For me, the presentation was the easy, stress-free part of the course.  It was reading the case studies that ended up being the real learning experience.  Each student took turns reading out loud to the rest of class.  The cases were filled with every potential acronym and piece of impossible-to-pronounce medical jargon available.

Most of the professor’s time was spent correcting the group of normally articulate students who, when faced with this new and complicated medical jargon, had forgotten how to read entirely.  No one was immune to this sudden inability to control the English language.  It was commonplace to hear the professor say something like, “It’s pronounced ‘vagina’ not ‘VAJ-ena’.”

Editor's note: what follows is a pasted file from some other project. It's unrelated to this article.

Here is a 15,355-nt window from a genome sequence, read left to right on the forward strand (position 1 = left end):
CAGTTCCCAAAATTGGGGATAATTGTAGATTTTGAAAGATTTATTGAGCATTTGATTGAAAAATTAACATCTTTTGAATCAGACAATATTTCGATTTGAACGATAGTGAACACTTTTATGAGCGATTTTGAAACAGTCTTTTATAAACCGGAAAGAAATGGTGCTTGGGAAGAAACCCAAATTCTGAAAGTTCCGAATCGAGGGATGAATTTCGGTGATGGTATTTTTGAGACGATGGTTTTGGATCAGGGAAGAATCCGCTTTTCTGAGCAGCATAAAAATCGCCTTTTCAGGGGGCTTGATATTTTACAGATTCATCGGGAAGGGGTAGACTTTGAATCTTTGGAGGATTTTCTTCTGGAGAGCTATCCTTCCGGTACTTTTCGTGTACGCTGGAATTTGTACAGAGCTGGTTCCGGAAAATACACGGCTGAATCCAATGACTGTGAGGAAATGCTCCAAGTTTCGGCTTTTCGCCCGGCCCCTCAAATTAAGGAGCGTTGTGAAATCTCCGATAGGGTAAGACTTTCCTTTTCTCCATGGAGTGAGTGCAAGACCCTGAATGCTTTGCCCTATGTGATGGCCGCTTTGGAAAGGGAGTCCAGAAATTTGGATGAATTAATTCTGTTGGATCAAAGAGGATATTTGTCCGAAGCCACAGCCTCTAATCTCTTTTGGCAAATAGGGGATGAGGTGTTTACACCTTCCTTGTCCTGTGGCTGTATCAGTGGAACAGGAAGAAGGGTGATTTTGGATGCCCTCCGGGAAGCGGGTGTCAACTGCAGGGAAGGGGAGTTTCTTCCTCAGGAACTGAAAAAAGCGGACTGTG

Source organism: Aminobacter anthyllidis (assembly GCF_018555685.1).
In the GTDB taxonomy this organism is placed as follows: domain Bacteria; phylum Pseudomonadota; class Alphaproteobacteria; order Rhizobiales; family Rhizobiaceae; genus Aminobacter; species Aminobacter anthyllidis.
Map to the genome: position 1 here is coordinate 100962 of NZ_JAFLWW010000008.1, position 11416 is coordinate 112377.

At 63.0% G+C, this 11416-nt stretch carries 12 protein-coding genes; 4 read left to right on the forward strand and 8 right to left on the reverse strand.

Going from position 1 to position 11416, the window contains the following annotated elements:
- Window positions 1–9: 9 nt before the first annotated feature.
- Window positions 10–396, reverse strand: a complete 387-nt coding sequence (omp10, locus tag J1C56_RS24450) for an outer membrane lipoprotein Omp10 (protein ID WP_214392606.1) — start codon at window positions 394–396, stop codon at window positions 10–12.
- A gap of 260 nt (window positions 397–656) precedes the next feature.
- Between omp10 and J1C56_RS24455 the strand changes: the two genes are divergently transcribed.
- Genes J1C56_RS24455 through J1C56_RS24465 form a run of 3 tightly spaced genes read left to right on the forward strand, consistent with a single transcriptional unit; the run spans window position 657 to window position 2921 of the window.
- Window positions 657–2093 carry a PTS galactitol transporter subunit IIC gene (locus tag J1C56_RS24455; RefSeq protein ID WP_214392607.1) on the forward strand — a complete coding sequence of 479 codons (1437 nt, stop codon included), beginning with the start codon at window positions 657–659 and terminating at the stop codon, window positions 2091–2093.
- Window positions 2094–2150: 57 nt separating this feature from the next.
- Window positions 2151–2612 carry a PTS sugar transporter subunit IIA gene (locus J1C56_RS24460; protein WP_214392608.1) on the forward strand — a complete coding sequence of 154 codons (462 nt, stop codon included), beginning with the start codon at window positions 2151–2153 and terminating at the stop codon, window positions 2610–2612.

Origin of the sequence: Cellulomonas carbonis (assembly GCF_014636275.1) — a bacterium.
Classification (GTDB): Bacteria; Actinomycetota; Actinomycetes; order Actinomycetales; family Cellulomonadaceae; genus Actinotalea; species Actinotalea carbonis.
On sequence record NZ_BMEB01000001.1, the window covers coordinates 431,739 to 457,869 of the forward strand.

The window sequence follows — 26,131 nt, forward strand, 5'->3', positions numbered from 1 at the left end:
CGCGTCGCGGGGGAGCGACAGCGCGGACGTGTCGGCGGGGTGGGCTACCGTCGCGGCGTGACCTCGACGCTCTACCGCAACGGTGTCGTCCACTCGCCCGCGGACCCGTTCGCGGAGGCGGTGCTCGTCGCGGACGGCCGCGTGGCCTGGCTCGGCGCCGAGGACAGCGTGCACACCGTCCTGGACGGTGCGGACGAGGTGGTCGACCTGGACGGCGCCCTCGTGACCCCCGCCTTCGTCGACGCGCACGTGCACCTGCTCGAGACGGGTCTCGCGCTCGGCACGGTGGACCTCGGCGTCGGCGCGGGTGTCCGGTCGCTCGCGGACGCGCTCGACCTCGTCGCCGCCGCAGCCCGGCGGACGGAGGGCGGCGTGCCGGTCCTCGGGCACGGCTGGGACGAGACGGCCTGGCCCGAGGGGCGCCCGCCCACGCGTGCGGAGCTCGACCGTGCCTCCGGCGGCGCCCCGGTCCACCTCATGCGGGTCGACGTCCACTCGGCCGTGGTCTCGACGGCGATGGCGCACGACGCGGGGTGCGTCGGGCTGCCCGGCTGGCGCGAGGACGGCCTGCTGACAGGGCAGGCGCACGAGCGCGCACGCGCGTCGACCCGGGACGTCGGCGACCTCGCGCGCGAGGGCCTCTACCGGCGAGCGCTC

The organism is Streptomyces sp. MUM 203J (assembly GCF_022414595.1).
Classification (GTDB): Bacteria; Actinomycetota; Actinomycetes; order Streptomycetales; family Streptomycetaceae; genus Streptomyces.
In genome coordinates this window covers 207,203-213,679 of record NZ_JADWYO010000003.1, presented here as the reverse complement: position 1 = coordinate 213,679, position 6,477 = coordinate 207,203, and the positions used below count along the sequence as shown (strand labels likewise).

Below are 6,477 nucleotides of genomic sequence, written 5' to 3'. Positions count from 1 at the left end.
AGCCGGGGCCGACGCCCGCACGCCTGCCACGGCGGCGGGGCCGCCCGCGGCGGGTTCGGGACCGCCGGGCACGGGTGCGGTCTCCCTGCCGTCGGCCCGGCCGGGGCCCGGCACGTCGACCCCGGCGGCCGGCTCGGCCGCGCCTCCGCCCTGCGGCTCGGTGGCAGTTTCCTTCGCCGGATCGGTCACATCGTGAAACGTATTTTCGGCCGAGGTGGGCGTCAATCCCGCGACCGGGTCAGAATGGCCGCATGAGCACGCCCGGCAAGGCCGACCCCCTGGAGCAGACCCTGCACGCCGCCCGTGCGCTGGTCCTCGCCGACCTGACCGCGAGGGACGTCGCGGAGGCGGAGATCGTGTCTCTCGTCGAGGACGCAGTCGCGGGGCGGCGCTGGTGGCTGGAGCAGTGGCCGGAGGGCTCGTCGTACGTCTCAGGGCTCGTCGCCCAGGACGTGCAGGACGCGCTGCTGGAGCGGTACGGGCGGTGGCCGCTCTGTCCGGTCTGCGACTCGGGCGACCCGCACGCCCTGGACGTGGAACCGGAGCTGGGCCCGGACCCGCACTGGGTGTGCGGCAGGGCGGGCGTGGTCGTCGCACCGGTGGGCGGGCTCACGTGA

I got comfortable learning how to pronounce all the medical terms.  It’s way better to screw it up here than to mispronounce something to a patient or medical professional.  My fear and doubt came when the professor would interject with little questions.

The correct diagnosis was given at the end of the case, but the professor would often stop us at certain points to ask our thoughts.  “What do these symptoms tell us?  What would be included in your differential diagnosis?  What do you think is going on here?”  This is when I would sit as quietly and still as possible, like I was hiding from a tyrannosaurus rex.

I always had ideas, but my doubts were stronger.  As the year went on, my ideas got jealous.  As I learned more, they became more difficult to suppress.  They fought harder and harder to come out.  At first, when I heard a question, the ideas were only strong enough to give me a muscle twitch.  They’d knock my pen on the floor, or make my face contort like I was about to sneeze, but they were never stronger than my doubts.